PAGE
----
Fact or Friction: Technology’s Barrier to Accounting Efficiency

exist Peter Holladan.

Over the past 30 years, technology has had a huge impact on business. Changes in the way business works affect each of us. Yet despite the incredible tools we have at our disposal, business owners still face enormous friction when trying to acquire the only things that matter to the bottom line: customers and capital.

Most of the technology you buy usually works well on its own terms. It walks the talk and walks the talk. But the biggest problem is that technology from one vendor isn’t built to work with another vendor’s technology. A typical “office of the CFO” stack consists of a collection of disparate applications that barely work together, and if they do, it requires a team of specialists to manually align data between them, often using spreadsheets or flat file import/ export.

The problem with accounting software today is that it treats every business as if it lives on an island. The application focuses on one business at a time, and then only on one area of ​​that business (payroll, expenses, etc.). This makes sense in a way – it’s how we learn accounting in school. You’re doing balance sheets for one business at a time, you’re not really thinking about how the different businesses work together.

But in the real world, business doesn’t work that way. Business is a multiplayer sport. All businesses cooperate with other businesses—we buy and sell with each other, we lend to each other, we obey each other, and so on. And our business is complex – our different systems need to work together to achieve combined results. It is not enough to specialize in one business or one area of ​​that business. We need systems that work together to produce holistic results, like our company does.

You see, the accounting system vein this business. There is hardly any activity in a business that does not appear in the accounting system. Hire someone? Go on a business trip? one day vacation? Make a deal? sell things? buy something? Shipping anything? for what?

All of these activities appear in some way in the accounting system ledger. If you don’t have an accounting system, you don’t have a business. So when our accounting system doesn’t reflect how our business actually works, we have a lot of problems adapting it.

It’s time for CFOs to look for a better way. We should no longer accept fragmented applications that handle one part of our business well but not the rest. Or rather, we shouldn’t accept apps that might work in our business but forget the fact that our company works with many other companies, we want our systems to work with theirs too, without depending on Our people transfer data back and forth between systems that don’t work across companies.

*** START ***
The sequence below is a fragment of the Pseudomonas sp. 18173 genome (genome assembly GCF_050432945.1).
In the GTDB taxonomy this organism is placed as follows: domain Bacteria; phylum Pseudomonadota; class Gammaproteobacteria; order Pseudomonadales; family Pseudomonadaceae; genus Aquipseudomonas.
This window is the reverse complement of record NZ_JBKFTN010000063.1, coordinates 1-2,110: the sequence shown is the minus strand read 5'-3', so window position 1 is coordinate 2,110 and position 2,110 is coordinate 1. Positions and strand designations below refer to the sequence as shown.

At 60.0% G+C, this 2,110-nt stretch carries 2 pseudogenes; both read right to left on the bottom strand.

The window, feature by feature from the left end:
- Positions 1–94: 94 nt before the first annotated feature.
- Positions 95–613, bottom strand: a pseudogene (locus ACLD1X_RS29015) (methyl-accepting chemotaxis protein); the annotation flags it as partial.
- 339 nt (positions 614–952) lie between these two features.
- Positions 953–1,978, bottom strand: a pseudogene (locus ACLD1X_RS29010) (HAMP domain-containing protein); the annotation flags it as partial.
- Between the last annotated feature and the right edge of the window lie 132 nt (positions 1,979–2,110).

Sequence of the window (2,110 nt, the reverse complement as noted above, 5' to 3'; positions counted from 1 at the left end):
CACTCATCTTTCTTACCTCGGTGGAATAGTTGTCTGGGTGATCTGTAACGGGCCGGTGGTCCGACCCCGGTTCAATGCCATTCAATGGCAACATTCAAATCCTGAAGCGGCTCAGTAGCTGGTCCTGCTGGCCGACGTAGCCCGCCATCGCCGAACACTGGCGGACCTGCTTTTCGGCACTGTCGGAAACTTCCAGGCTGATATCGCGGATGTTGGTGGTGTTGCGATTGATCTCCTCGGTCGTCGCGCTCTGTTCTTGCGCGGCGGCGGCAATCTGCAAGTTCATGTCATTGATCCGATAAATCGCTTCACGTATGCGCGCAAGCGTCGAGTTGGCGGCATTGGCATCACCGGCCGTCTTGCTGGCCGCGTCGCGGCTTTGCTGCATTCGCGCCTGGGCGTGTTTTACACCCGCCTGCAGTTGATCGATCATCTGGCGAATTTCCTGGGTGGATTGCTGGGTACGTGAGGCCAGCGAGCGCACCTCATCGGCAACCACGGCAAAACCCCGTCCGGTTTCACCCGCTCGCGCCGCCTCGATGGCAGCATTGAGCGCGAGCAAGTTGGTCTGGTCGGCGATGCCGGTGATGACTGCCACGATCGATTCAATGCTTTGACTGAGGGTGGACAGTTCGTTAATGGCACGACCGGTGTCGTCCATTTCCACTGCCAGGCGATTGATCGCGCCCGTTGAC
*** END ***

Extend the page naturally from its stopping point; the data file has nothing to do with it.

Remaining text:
It’s time to completely rethink the workflow between companies. Our current system was designed before computers existed, when we sent files back and forth by mail. The paperwork may have moved from mail to email, but it’s still handled manually and not really automated. What would happen if we rethinked how business systems should work together when connected?

A good place to start this shift is by focusing on the way we build relationships with other customers and other suppliers.

A typical supplier or customer onboarding process today looks like emailing our new suppliers and customers PDF forms, asking them to fill out the form so we can work together. Vendors/customers who receive responses to this form are typically:

Oops, I have to fill out another form with the same information that I keep providing over and over again in different formats. “ Not a great introduction for our new partners.

In 2023, can’t we do better? What if there was an electronic system where companies could fill out the system only once. Then, when it’s time to share, they can refer to that information and provide it electronically to new partners so they can read it automatically.

This will be an important step in moving from systems that don’t work together to better systems that start talking to each other. Then, from this simple starting point, we can extend the digital relationship to more and more areas of business collaboration. Over time, we can replace all the emails we send back and forth with automated interactions.

Gone are the days when our employees should be wasting their time as the manual glue between systems that don’t communicate with each other. It’s time for CFOs to look for a better way.

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Peter Horadan is Executive Vice President of Sage Digital Network and co-founder of Lockstep. Prior to these roles, Peter was CTO and Global Head of Engineering at Avalara, a leader in transaction tax management. Peter led the development of the SaaS version of Concur Expense, the global leader in expense management. Peter holds a BS in Engineering from Rensselaer Polytechnic Institute.

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